On March 11, 2015 (letter dated February 19, 2015), the Department of Public Instruction (department) received a complaint under state and federal special education law from XXXXX against the Frederic School District. This is the department’s decision regarding that complaint. The issue is whether the district, during the 2014-15 school year, properly identified, located and evaluated a child with a disability.
School districts are required to locate, identify, and evaluate all resident students with disabilities who have not graduated from high school with a regular high school diploma. Each district must establish procedures for accepting and processing referrals. The referral procedures must address referrals from school staff, parents, and others in the community. Districts have an obligation to inform parents of the procedures for making special education referrals. All referrals must be in writing, include the name of the student, and the reasons why the person believes the student is a student with a disability. The district is required to document and date the receipt of each referral. The district must accept and process all referrals submitted to the district.
During the 2014-15 school year, the student was open enrolled in the district named in this complaint. At the beginning of September of 2014, the parent and the classroom teacher exchanged email correspondences regarding the student’s needs. At this time, the student was not identified as a child with a disability in need of special education; however, the parent and staff discussed the potential benefit of an individualized education program (IEP) for the student. The teacher indicated that the student would need an IEP in order to receive special education services and the teacher stated that she was working on this process. The teacher did not explain to the parent that the parent had a right to make a special education referral nor did the teacher explain how to do so.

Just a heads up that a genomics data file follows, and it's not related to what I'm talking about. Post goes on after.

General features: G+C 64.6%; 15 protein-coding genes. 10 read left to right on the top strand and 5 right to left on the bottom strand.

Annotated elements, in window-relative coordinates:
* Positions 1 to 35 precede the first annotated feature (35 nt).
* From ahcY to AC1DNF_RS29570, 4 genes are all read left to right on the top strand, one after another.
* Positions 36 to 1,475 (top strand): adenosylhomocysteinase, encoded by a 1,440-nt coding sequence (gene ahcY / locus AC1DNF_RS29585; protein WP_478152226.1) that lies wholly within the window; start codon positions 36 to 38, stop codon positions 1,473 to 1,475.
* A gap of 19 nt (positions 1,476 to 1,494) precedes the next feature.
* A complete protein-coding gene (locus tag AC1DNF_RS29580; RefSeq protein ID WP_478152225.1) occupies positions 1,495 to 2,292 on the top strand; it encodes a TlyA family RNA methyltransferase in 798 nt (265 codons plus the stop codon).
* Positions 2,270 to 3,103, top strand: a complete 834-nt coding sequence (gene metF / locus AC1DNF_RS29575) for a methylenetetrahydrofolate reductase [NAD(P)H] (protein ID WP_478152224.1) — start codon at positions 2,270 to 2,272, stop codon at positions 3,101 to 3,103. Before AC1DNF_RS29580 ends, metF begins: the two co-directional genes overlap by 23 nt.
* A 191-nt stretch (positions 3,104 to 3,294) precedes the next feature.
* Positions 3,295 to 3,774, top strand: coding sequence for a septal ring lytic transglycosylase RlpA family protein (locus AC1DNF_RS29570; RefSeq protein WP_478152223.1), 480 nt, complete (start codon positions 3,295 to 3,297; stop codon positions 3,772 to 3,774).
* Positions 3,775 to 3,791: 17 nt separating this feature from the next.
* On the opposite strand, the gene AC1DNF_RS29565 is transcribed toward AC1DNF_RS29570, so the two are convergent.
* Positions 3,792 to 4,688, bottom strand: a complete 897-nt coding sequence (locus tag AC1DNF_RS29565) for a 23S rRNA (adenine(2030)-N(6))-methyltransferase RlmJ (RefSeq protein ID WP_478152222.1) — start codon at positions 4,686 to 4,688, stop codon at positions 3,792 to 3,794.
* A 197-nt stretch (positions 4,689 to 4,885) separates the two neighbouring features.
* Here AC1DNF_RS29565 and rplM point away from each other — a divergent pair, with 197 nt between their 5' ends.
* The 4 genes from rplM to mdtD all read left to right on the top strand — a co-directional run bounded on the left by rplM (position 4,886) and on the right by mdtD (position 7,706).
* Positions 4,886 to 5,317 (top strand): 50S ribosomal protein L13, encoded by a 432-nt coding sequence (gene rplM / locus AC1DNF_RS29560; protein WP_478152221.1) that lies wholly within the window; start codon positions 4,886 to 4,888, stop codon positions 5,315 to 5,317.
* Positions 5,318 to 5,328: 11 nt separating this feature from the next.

In the middle of September, general education staff met with the parent to discuss strategies and interventions to help the student. The parent brought documentation from the student’s psychologist and pediatrician to this meeting. District staff also did not explain the referral process to the parent at this meeting. On December 22, the teacher submitted a referral to the director of special education. On January 13, 2015, the director of special education processed the referral. On January 22, the district sent the parent notice of consent for additional assessments and on February 9, the district received consent for additional assessments. On February 20, before the evaluation process was complete, the parent withdrew the student from the district and the student returned to the resident district. The district forwarded all student records and any evaluation information to the resident district.
The parent discussed concerns regarding the child’s needs with the open enrolled school district on multiple occasions and the possibility of obtaining an IEP. Given this, the district should have discussed the referral process with the parent, including how to make a referral. Because the student is no longer enrolled in the school district, no student level correction is required. Within 30 days of the date of this decision, the district must submit to the department a corrective action plan to ensure parents are properly informed of the special education referral process and their right to make a special education referral.
All noncompliance identified above must be corrected as soon as possible, but in no case more than one year from the date of this decision. This concludes our review of this complaint.
//signed CST 5/6/2015
Carolyn Stanford Taylor
Assistant State Superintendent
Division for Learning Support